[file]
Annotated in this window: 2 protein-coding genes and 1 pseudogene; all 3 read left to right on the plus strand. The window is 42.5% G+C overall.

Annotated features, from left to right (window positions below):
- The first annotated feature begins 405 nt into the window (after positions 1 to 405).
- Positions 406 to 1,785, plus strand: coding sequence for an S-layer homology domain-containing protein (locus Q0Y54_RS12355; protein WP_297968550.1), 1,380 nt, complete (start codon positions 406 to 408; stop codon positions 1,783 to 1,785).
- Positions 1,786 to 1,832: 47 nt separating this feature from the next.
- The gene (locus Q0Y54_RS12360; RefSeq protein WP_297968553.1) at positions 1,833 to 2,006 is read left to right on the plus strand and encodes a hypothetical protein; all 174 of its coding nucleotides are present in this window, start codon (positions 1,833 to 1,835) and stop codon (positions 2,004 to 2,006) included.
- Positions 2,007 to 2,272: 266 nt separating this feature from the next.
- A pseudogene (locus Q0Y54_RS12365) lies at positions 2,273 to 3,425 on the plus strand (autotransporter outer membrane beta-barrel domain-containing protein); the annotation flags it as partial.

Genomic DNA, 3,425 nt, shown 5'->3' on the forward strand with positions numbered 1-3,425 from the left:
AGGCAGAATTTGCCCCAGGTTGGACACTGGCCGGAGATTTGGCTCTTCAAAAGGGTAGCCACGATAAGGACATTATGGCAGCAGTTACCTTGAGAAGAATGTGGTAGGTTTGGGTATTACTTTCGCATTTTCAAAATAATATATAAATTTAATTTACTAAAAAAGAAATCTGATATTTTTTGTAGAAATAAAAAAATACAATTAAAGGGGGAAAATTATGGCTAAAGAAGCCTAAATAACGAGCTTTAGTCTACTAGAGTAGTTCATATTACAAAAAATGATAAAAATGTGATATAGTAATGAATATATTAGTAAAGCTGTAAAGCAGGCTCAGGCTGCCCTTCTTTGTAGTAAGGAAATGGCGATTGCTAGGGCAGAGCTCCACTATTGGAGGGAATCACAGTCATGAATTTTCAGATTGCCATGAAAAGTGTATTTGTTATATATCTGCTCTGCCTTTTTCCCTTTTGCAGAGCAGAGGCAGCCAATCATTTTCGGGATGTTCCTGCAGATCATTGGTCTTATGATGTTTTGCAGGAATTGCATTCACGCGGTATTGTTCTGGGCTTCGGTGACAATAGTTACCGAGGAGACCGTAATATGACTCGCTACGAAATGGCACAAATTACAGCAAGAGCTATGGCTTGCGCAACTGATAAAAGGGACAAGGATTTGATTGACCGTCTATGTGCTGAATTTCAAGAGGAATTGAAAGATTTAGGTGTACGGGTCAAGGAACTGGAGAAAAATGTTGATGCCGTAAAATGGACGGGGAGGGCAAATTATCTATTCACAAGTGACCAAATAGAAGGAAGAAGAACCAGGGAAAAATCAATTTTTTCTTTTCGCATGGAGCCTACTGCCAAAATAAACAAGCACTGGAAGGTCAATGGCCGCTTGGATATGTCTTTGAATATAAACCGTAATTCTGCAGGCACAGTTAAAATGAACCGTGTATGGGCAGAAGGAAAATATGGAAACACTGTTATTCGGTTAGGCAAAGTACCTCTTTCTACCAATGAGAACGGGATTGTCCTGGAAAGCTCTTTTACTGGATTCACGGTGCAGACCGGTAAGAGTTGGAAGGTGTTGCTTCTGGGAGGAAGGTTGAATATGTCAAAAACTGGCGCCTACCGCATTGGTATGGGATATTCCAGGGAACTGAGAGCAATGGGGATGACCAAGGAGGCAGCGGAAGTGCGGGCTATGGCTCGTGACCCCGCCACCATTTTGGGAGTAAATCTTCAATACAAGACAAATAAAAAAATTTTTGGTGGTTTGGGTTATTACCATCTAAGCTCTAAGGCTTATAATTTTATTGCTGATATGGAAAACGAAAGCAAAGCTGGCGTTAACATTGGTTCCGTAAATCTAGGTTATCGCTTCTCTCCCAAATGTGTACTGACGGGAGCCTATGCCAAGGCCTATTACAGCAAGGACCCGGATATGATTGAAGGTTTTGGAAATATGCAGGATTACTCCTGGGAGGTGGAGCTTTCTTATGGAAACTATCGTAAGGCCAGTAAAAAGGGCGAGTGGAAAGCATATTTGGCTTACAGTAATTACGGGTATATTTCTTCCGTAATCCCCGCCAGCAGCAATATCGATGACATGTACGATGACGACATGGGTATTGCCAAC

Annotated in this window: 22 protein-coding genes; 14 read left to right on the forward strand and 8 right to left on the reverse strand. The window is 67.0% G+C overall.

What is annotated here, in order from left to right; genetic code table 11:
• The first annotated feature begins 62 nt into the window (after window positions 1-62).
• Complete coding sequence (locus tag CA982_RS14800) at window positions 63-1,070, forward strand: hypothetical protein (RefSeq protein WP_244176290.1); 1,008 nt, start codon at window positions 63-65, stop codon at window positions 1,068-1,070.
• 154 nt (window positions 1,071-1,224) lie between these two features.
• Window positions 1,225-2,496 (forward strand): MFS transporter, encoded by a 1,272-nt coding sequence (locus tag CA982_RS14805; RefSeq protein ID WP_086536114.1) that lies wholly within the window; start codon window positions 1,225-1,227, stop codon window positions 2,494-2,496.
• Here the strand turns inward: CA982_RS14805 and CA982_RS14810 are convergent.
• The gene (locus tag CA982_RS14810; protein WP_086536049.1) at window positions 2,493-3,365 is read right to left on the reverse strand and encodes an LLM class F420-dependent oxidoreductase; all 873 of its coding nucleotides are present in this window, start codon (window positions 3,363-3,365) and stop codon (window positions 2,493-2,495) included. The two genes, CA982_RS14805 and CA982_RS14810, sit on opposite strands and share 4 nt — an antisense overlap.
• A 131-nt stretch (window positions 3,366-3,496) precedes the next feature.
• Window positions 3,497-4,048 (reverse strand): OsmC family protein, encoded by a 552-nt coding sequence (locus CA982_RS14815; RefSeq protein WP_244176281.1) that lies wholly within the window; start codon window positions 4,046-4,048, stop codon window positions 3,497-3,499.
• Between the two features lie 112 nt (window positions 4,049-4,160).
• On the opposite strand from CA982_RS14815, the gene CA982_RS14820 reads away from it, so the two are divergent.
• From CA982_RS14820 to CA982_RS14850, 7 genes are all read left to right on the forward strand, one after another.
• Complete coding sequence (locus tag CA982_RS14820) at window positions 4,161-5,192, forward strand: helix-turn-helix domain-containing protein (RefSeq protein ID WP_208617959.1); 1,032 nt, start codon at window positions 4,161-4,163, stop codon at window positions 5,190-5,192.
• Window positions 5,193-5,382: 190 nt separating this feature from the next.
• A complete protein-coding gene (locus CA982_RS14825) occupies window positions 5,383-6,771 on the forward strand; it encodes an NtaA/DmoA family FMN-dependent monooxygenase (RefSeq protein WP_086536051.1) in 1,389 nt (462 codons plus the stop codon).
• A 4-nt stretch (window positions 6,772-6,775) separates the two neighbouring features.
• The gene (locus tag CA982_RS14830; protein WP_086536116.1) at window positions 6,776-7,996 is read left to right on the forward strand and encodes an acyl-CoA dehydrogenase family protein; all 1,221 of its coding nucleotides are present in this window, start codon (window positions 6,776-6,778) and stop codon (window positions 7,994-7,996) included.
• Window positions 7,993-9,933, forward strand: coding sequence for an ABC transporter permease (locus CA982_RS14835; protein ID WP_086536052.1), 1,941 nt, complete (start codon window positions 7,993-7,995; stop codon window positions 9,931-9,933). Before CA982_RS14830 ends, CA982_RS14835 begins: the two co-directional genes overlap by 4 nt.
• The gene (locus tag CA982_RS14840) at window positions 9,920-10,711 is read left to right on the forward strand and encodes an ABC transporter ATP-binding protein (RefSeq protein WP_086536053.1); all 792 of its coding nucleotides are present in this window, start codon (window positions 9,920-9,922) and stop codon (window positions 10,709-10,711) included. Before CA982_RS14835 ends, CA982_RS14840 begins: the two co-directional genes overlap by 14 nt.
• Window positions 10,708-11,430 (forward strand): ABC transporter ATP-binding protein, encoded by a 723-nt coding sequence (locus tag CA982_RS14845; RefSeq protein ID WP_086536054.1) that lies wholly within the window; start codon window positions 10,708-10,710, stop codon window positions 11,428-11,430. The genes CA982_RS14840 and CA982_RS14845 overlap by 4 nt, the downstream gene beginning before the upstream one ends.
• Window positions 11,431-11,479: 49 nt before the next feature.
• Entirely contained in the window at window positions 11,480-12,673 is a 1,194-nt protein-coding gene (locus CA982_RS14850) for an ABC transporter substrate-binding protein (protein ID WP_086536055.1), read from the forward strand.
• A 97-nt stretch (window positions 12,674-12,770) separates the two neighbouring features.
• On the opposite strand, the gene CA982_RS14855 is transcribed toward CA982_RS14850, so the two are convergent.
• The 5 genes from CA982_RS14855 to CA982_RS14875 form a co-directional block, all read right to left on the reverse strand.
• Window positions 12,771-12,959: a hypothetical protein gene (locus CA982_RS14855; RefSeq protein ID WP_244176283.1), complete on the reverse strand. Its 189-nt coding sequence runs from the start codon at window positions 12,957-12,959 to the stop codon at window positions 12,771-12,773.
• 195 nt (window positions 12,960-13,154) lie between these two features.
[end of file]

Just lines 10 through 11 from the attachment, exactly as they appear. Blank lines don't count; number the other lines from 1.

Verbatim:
AGGCAGAATTTGCCCCAGGTTGGACACTGGCCGGAGATTTGGCTCTTCAAAAGGGTAGCCACGATAAGGACATTATGGCAGCAGTTACCTTGAGAAGAATGTGGTAGGTTTGGGTATTACTTTCGCATTTTCAAAATAATATATAAATTTAATTTACTAAAAAAGAAATCTGATATTTTTTGTAGAAATAAAAAAATACAATTAAAGGGGGAAAATTATGGCTAAAGAAGCCTAAATAACGAGCTTTAGTCTACTAGAGTAGTTCATATTACAAAAAATGATAAAAATGTGATATAGTAATGAATATATTAGTAAAGCTGTAAAGCAGGCTCAGGCTGCCCTTCTTTGTAGTAAGGAAATGGCGATTGCTAGGGCAGAGCTCCACTATTGGAGGGAATCACAGTCATGAATTTTCAGATTGCCATGAAAAGTGTATTTGTTATATATCTGCTCTGCCTTTTTCCCTTTTGCAGAGCAGAGGCAGCCAATCATTTTCGGGATGTTCCTGCAGATCATTGGTCTTATGATGTTTTGCAGGAATTGCATTCACGCGGTATTGTTCTGGGCTTCGGTGACAATAGTTACCGAGGAGACCGTAATATGACTCGCTACGAAATGGCACAAATTACAGCAAGAGCTATGGCTTGCGCAACTGATAAAAGGGACAAGGATTTGATTGACCGTCTATGTGCTGAATTTCAAGAGGAATTGAAAGATTTAGGTGTACGGGTCAAGGAACTGGAGAAAAATGTTGATGCCGTAAAATGGACGGGGAGGGCAAATTATCTATTCACAAGTGACCAAATAGAAGGAAGAAGAACCAGGGAAAAATCAATTTTTTCTTTTCGCATGGAGCCTACTGCCAAAATAAACAAGCACTGGAAGGTCAATGGCCGCTTGGATATGTCTTTGAATATAAACCGTAATTCTGCAGGCACAGTTAAAATGAACCGTGTATGGGCAGAAGGAAAATATGGAAACACTGTTATTCGGTTAGGCAAAGTACCTCTTTCTACCAATGAGAACGGGATTGTCCTGGAAAGCTCTTTTACTGGATTCACGGTGCAGACCGGTAAGAGTTGGAAGGTGTTGCTTCTGGGAGGAAGGTTGAATATGTCAAAAACTGGCGCCTACCGCATTGGTATGGGATATTCCAGGGAACTGAGAGCAATGGGGATGACCAAGGAGGCAGCGGAAGTGCGGGCTATGGCTCGTGACCCCGCCACCATTTTGGGAGTAAATCTTCAATACAAGACAAATAAAAAAATTTTTGGTGGTTTGGGTTATTACCATCTAAGCTCTAAGGCTTATAATTTTATTGCTGATATGGAAAACGAAAGCAAAGCTGGCGTTAACATTGGTTCCGTAAATCTAGGTTATCGCTTCTCTCCCAAATGTGTACTGACGGGAGCCTATGCCAAGGCCTATTACAGCAAGGACCCGGATATGATTGAAGGTTTTGGAAATATGCAGGATTACTCCTGGGAGGTGGAGCTTTCTTATGGAAACTATCGTAAGGCCAGTAAAAAGGGCGAGTGGAAAGCATATTTGGCTTACAGTAATTACGGGTATATTTCTTCCGTAATCCCCGCCAGCAGCAATATCGATGACATGTACGATGACGACATGGGTATTGCCAAC

Annotated in this window: 22 protein-coding genes; 14 read left to right on the forward strand and 8 right to left on the reverse strand. The window is 67.0% G+C overall.